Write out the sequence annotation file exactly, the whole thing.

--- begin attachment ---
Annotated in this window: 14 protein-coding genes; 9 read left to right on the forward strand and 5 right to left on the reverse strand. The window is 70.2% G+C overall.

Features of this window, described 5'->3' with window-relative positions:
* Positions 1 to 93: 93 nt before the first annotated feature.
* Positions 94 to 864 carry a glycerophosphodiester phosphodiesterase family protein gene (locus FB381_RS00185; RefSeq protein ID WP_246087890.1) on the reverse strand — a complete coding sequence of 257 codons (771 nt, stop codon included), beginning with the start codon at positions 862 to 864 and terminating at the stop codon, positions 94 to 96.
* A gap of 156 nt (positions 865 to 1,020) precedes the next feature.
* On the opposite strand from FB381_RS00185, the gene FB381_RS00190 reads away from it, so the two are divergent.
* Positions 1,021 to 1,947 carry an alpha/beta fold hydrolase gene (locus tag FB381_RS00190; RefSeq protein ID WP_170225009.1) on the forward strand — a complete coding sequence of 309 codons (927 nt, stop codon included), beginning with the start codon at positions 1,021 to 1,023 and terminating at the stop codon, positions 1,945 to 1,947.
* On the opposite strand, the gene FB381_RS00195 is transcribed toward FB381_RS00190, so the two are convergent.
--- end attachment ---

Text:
Annotated in this window: 14 protein-coding genes; 9 read left to right on the forward strand and 5 right to left on the reverse strand. The window is 70.2% G+C overall.

Features of this window, described 5'->3' with window-relative positions:
* Positions 1 to 93: 93 nt before the first annotated feature.
* Positions 94 to 864 carry a glycerophosphodiester phosphodiesterase family protein gene (locus FB381_RS00185; RefSeq protein ID WP_246087890.1) on the reverse strand — a complete coding sequence of 257 codons (771 nt, stop codon included), beginning with the start codon at positions 862 to 864 and terminating at the stop codon, positions 94 to 96.
* A gap of 156 nt (positions 865 to 1,020) precedes the next feature.
* On the opposite strand from FB381_RS00185, the gene FB381_RS00190 reads away from it, so the two are divergent.
* Positions 1,021 to 1,947 carry an alpha/beta fold hydrolase gene (locus tag FB381_RS00190; RefSeq protein ID WP_170225009.1) on the forward strand — a complete coding sequence of 309 codons (927 nt, stop codon included), beginning with the start codon at positions 1,021 to 1,023 and terminating at the stop codon, positions 1,945 to 1,947.
* On the opposite strand, the gene FB381_RS00195 is transcribed toward FB381_RS00190, so the two are convergent.